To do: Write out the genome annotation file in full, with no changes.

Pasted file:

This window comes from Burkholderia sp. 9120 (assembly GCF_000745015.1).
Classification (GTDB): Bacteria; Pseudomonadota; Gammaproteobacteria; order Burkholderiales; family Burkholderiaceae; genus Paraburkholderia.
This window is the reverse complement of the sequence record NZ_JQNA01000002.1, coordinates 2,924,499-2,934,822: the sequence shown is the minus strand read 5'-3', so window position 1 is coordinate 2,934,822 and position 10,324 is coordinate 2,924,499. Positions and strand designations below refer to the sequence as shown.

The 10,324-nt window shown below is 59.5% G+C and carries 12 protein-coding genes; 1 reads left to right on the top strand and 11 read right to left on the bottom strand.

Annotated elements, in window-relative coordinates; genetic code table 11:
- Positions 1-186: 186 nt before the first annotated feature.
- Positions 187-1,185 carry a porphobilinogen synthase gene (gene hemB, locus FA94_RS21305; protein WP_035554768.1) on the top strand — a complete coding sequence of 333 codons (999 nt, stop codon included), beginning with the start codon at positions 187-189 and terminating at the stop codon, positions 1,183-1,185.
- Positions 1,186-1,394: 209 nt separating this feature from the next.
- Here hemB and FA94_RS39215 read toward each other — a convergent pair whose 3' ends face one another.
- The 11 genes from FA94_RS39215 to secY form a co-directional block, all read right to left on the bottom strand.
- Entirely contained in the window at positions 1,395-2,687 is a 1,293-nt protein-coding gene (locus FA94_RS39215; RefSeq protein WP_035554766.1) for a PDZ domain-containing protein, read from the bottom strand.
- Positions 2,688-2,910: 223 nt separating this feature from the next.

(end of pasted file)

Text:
This window comes from Burkholderia sp. 9120 (assembly GCF_000745015.1).
Classification (GTDB): Bacteria; Pseudomonadota; Gammaproteobacteria; order Burkholderiales; family Burkholderiaceae; genus Paraburkholderia.
This window is the reverse complement of the sequence record NZ_JQNA01000002.1, coordinates 2,924,499-2,934,822: the sequence shown is the minus strand read 5'-3', so window position 1 is coordinate 2,934,822 and position 10,324 is coordinate 2,924,499. Positions and strand designations below refer to the sequence as shown.

The 10,324-nt window shown below is 59.5% G+C and carries 12 protein-coding genes; 1 reads left to right on the top strand and 11 read right to left on the bottom strand.

Annotated elements, in window-relative coordinates; genetic code table 11:
- Positions 1-186: 186 nt before the first annotated feature.
- Positions 187-1,185 carry a porphobilinogen synthase gene (gene hemB, locus FA94_RS21305; protein WP_035554768.1) on the top strand — a complete coding sequence of 333 codons (999 nt, stop codon included), beginning with the start codon at positions 187-189 and terminating at the stop codon, positions 1,183-1,185.
- Positions 1,186-1,394: 209 nt separating this feature from the next.
- Here hemB and FA94_RS39215 read toward each other — a convergent pair whose 3' ends face one another.
- The 11 genes from FA94_RS39215 to secY form a co-directional block, all read right to left on the bottom strand.
- Entirely contained in the window at positions 1,395-2,687 is a 1,293-nt protein-coding gene (locus FA94_RS39215; RefSeq protein WP_035554766.1) for a PDZ domain-containing protein, read from the bottom strand.
- Positions 2,688-2,910: 223 nt separating this feature from the next.